“It really is a nice concept for students,” says Randee Davidson, the director for institutional advancement at RCGC who oversees the internship program. “They may get in and think this isn’t exactly what they want to do. Maybe they do some sampling in some fields they really want to be in.”

It’s also about fostering local talent and keeping that talent here.

“You want to try to capture the students and keep them in our area,” Davidson says. “You want them to stay here and become a strong workforce. With that work experience, they can move to the next level.”

That was exactly the thinking of Harvey Kesselman, president at Stockton University, which is just one part of a multi-group public-private partnership involved in the Gateway Project in Atlantic City. Students are one entity benefiting from a new campus and student housing project going up at an undeveloped intersection in the city. Kesselman, a Stockton graduate himself, says the opportunities that will be afforded to students there will keep those graduates in the area, namely in Atlantic City, like so many Stockton graduates before them.

In what’s being touted as the largest public- private partnership in the state of New Jersey, the Atlantic City Gateway Project is not only serving as a boon to struggling Atlantic City, but to all the partnerships involved, including employees of South Jersey Industries, home to South Jersey Gas.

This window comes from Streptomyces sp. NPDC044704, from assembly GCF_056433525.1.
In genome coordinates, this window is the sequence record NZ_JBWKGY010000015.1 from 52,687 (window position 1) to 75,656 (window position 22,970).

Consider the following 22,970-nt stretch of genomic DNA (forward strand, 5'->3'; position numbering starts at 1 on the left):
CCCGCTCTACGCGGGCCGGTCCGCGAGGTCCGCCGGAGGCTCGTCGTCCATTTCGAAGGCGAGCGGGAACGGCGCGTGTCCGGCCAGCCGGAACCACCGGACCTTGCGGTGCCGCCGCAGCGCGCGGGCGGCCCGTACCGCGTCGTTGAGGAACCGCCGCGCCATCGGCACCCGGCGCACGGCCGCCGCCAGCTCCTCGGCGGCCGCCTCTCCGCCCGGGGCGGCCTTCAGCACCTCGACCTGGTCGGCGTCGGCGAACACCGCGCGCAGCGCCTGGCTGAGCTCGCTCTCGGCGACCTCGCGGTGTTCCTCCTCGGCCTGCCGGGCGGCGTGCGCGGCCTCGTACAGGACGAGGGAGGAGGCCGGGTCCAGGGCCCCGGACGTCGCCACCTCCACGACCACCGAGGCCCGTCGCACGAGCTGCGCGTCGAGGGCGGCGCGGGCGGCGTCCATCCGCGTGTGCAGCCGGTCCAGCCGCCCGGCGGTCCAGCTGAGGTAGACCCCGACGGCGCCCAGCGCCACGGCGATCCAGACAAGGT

Kesselman says that every great city has gone through a renaissance—and Atlantic City’s is happening now.

“We have a responsibility to become an economic engineer of that region,” Kesselman says. “We are not the panacea. We will not fix all wrongs. But we’re investing in an area that has invested in us for more than 40 years.”

When all is said and done, this $210 million project will boast about 675,000 square feet of infrastructure built on more than two blocks at the intersection of Atlantic and Albany Avenues in the Chelsea section of Atlantic City, according to Chris Paladino, president of the Atlantic City Development Corporation, the nonprofit organization coordinating the construction.

AC DevCo is modeled after the New Brunswick Development Corporation, a nonprofit that has worked to transform the Rutgers University campus and the town surrounding it.